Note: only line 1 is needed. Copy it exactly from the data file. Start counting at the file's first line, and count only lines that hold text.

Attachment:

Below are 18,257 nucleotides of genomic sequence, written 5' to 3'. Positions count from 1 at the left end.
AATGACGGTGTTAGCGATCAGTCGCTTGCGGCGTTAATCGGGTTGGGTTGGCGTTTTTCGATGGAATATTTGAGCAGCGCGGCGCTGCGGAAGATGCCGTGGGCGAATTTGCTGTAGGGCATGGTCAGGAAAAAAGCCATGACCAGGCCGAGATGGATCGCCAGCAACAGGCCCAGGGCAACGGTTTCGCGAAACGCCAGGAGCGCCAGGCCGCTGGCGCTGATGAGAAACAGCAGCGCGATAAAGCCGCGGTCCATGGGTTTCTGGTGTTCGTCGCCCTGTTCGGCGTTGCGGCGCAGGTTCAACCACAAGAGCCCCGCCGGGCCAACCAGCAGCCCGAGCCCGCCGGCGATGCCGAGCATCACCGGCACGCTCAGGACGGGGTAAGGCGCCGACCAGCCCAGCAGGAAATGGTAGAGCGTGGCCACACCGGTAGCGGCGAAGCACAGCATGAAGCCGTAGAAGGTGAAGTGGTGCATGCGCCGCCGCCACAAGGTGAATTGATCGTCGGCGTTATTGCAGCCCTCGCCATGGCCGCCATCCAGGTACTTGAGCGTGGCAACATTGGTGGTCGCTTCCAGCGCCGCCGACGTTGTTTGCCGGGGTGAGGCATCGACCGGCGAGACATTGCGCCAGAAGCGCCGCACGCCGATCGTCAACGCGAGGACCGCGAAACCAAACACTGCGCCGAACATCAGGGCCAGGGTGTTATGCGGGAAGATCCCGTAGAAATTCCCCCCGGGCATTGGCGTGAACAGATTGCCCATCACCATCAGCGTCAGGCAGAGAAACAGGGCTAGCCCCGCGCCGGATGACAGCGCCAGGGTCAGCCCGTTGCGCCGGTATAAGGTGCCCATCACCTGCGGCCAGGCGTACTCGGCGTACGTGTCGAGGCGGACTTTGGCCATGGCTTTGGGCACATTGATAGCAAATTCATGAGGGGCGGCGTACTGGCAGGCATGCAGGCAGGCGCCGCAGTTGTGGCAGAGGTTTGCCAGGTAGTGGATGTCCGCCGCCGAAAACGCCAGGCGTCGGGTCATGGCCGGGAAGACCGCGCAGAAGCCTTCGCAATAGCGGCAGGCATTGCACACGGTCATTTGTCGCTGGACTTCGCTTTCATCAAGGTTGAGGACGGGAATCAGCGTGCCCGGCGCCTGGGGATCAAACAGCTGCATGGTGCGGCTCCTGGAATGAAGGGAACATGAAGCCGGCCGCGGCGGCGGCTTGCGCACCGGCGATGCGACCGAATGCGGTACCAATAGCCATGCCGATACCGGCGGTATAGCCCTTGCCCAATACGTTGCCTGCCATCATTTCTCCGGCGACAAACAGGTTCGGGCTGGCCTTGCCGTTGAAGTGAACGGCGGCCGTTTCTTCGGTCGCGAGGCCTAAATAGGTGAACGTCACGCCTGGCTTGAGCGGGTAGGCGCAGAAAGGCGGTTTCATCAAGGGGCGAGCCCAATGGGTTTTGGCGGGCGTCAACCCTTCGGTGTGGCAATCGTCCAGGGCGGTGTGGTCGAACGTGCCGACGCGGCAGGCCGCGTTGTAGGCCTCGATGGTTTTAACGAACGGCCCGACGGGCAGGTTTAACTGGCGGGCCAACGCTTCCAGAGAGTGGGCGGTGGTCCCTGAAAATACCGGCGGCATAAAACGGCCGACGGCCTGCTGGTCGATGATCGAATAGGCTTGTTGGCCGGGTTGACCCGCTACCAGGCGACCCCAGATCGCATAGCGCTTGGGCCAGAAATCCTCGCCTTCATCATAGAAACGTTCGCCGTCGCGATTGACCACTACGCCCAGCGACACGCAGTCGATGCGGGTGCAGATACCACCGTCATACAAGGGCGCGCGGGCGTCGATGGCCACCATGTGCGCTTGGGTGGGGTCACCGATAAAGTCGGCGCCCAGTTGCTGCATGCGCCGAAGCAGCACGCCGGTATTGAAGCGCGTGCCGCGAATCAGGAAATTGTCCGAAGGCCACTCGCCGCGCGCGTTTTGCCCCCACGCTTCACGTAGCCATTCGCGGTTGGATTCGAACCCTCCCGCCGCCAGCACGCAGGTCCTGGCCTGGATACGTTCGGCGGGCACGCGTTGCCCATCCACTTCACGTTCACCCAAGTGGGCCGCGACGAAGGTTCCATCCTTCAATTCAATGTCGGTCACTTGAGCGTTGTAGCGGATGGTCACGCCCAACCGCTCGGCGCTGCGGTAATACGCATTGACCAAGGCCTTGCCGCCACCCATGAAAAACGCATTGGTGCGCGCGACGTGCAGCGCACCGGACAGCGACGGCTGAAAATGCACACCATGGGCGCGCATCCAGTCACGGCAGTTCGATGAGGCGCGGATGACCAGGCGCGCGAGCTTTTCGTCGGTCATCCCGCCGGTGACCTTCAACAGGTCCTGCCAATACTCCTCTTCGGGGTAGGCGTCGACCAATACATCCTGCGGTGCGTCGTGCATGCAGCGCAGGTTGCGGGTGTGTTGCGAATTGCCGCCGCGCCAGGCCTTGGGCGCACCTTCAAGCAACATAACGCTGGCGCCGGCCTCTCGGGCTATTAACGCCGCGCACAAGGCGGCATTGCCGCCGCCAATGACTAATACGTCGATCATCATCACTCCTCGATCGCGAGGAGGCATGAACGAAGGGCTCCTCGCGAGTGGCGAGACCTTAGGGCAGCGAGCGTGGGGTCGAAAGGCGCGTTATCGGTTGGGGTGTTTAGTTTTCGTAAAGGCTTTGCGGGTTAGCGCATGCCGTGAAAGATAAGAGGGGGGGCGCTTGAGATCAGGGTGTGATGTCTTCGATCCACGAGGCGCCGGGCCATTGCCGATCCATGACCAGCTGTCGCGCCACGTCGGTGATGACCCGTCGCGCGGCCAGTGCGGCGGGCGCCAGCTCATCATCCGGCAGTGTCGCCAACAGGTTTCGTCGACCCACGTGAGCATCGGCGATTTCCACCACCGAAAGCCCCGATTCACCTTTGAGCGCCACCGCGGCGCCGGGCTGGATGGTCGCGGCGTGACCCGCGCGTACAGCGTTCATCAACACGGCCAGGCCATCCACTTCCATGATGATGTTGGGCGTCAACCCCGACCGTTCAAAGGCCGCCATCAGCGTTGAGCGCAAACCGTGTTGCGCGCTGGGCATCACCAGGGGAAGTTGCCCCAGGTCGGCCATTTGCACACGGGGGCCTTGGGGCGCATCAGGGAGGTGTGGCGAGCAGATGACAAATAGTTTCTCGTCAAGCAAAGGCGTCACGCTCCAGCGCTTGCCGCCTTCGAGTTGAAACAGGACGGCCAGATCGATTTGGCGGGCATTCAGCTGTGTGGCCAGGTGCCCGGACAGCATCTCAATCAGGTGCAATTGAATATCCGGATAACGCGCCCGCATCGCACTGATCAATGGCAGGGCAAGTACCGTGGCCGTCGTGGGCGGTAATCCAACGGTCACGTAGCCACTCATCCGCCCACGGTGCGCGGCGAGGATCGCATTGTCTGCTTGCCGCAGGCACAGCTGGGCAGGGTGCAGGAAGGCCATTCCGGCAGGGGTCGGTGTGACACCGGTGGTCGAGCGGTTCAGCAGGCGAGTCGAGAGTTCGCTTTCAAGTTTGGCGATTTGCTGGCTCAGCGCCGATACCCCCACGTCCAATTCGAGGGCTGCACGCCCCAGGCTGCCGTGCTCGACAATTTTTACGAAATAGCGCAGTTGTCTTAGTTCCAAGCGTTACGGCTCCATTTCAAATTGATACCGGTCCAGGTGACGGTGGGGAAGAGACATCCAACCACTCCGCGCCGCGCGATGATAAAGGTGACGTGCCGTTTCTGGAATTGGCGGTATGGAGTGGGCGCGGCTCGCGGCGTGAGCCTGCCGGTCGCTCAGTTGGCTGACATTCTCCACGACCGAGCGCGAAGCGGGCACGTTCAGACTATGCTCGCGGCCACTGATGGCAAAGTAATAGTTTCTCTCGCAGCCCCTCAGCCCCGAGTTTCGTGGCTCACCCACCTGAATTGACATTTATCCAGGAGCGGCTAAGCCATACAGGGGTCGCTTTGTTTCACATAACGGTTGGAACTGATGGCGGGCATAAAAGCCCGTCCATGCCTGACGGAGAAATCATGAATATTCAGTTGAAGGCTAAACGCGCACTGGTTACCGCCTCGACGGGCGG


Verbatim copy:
Below are 18,257 nucleotides of genomic sequence, written 5' to 3'. Positions count from 1 at the left end.